I dread the moment when people ask me, “What do you do?” I don't know how to explain that I am a performance technologist, or an instructional designer, or a facilitator. So I cheat by saying that I am a trainer.
Here's an activity that helps you become more fluent in explaining what you do for a living.
To describe the nature and significance of your job.
Participants are divided into three teams. Members of each team work cooperatively to come up with the best way to explain their jobs. During the first round, two of the teams have one-on-one conversations to toot their horns. During the second round, members of the third team make individual presentations.
30-45 minutes, depending on the number of participants.
Form teams. Divide participants into three teams. Label them A, B, and C.
Brief the participants. Give a pep talk about the importance of being able to explain one's job interestingly, concisely, and clearly. Ask team members to brainstorm how they should talk about their jobs and to practice their technique with each other. Announce a 5-minute time limit for this activity.
Conduct one-on-one conversations. Ask participants to reorganize themselves into triads so that each triad has one member of each team. Explain that the member from Team A will act as a judge. Ask the Team C member to cover her ears while the Team B explains her job to the judge. Follow this with a similar presentation from the Team C member. After the two presentations, the judge quickly announces whose presentation was better and explains why.
Conduct small-group presentations. Send all members of Team A outside the room. Explain that the members of Teams B and C will act as audience members. One by one, Team A members return to the room and explain what they do on their job. Immediately after everyone from Team A has made her presentation, the audience members vote for the best presentation.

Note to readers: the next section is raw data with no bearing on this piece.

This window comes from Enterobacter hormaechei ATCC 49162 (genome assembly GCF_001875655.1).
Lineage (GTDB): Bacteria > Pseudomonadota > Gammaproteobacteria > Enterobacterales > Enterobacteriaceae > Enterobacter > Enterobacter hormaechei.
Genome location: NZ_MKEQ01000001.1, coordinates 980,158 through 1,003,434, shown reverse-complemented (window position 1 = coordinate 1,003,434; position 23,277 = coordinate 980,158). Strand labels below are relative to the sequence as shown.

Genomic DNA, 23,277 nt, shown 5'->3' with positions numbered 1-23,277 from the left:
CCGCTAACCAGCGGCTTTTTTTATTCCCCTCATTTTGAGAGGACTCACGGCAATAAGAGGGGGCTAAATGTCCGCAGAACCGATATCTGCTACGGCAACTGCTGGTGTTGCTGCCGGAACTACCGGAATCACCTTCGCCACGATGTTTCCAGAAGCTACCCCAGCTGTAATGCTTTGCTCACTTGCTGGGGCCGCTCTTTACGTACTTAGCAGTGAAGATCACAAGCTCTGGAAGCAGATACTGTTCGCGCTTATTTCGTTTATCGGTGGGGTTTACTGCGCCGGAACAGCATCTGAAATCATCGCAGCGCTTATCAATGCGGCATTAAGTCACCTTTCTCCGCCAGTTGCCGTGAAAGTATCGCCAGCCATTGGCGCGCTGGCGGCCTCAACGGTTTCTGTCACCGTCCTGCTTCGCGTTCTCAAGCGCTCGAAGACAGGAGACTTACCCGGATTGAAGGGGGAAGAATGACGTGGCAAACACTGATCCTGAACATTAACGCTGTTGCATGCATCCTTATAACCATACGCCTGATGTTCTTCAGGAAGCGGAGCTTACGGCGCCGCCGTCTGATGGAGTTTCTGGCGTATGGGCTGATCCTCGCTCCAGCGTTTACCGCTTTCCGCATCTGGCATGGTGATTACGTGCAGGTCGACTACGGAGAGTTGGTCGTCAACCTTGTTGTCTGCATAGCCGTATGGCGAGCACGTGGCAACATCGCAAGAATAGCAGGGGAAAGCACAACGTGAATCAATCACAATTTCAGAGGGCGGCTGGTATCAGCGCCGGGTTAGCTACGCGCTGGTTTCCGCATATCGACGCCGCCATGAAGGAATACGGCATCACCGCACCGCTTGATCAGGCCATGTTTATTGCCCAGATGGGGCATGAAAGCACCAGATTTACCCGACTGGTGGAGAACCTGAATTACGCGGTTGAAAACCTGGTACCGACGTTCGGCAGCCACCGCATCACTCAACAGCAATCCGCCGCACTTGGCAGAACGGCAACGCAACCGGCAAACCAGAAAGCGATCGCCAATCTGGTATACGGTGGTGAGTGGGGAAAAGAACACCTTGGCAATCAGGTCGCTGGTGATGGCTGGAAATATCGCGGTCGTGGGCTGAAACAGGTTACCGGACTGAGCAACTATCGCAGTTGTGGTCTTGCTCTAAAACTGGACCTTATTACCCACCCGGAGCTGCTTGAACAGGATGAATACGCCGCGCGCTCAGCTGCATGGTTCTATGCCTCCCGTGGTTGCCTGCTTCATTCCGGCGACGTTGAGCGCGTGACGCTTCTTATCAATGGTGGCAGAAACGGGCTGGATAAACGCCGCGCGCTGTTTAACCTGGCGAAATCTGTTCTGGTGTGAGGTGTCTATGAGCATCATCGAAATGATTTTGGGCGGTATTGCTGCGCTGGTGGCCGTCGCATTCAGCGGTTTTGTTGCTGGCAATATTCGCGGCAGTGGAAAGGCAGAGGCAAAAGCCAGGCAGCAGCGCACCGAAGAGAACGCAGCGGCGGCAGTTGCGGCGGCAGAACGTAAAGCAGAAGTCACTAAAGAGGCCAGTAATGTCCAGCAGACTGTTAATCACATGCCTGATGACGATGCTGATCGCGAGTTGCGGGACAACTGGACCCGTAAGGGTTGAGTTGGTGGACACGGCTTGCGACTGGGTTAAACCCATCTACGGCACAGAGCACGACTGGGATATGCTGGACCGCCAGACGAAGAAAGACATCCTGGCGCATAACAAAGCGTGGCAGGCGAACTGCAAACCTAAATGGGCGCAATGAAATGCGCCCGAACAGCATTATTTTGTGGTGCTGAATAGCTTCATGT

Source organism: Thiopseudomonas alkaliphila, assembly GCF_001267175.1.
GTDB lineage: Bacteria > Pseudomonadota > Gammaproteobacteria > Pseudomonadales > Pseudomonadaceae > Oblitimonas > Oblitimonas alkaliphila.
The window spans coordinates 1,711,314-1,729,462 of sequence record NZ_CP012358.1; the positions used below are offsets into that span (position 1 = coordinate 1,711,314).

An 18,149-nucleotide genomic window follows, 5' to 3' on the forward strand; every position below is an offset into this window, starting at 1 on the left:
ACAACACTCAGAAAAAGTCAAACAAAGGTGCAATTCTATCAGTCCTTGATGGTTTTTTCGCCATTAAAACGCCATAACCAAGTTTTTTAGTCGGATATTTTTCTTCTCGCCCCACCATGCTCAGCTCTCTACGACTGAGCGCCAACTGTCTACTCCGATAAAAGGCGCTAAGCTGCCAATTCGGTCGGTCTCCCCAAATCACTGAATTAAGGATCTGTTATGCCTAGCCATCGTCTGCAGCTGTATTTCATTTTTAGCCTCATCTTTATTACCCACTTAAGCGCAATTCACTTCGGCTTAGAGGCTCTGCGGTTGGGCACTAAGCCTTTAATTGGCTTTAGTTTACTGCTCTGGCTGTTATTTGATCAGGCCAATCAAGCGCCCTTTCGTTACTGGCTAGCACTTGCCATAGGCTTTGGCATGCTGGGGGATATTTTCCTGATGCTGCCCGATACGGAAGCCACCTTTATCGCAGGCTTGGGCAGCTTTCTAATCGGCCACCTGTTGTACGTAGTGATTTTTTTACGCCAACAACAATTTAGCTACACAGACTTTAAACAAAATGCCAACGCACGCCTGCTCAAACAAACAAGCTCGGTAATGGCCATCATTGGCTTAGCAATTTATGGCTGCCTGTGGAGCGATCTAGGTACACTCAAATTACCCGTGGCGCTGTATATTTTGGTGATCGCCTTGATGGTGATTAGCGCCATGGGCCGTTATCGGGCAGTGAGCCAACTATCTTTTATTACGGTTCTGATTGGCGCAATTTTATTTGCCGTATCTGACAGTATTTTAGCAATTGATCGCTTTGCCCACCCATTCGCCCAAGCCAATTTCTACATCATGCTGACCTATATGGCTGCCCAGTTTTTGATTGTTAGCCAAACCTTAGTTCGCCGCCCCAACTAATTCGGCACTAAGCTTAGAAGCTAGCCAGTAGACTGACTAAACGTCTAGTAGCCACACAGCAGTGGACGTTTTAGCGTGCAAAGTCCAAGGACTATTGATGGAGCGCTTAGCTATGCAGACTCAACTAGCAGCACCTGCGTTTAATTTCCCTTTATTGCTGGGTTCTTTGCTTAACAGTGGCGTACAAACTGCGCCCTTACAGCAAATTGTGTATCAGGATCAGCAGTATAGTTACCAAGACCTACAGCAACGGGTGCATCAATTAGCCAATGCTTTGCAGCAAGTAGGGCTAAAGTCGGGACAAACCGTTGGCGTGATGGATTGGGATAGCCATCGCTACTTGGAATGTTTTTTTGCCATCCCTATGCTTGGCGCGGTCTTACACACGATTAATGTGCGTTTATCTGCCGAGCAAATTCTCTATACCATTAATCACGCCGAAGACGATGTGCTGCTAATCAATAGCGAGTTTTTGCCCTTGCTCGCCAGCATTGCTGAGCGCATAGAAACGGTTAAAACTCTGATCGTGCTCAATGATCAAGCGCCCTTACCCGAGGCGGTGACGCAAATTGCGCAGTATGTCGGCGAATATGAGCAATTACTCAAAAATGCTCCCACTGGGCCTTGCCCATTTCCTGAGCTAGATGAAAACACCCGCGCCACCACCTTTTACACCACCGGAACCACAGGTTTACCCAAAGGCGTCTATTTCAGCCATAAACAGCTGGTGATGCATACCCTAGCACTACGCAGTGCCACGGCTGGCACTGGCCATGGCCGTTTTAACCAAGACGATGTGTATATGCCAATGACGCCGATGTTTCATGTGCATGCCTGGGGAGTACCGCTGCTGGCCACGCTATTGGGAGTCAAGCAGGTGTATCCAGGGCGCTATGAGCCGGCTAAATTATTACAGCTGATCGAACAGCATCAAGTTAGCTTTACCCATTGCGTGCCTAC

Debrief the participants. Conduct a discussion of what features made the presentations clear, concise, and interesting.
Encourage personal action. Pause for a few minutes while participants individually jot down the key ideas from the activity so they can prepare a better explanation of their job to others.
Do you have more time? Ask each team to watch two different TED lectures. This will enable them to discover how different presenters use the same humor technique.
Do you have less face time? Ask participants to watch different TED lectures before they come to the face-to-face session. Also ask them to come prepared with individual lists of humor guidelines.
Bob Wiele modestly claims that he is more of an inventor of thinking tools rather than a game designer. The tools he developed are embedded into learning programs that use games to open up learning and get work done. The tools include the 4D-I online thinking and operating styles personal development system and the new Smarter Meetings program—a process mapping type of framegames that help organizations save a lot of money and teams engage their people to get more done in less time. (Check out www.smartermeetings.com .) Bob's books include Smart for Life, Smarter Meetings, and Working with Volunteer Boards.
TGL: Bob, what is your specialty area?
Bob: Everything I do is built off our own universal common language for connecting people and accelerating collaboration. We use a traffic light metaphor to describe three types of thinking and work: red — stop and decide for decision-making; yellow — slow down, develop understanding; green — go and get creative to generate ideas and options. The fourth dimension, white, is to appreciate and initiate for personal spirit. The four key applications of this language and the tools are in leadership development, team and meeting productivity, accelerating change (with RIP IT and our Rapid Innovation Program), and building 21st century skills for students in schools and colleges.
TGL: How did you get into designing and using games?
Bob: I am a green guy—a relentless creative thinker and have always been looking for newer, better, smarter ways of learning how to learn. It all began when I started the first full time school for adult Inuit in Canada's Arctic over 40 years ago. My students were in their 20s like me, but operating at the grade school level. So I had to invent ways of how to learn stuff that worked for adults. Since I had never gone to teacher's college, I was free to figure it out as I went along. My M.Ed. helped me learn the principles and my clients taught me the ways to success.
TGL: How long have you been designing and using games?
Bob: Almost as long as Thiagi.
TGL: Where do you use games?
Bob: In every thing I do with people—from presentations to workshops to organizational interventions. I use the word games to mean having people do purposeful active things they were not expecting to do when they turned up.
TGL: How do your clients respond?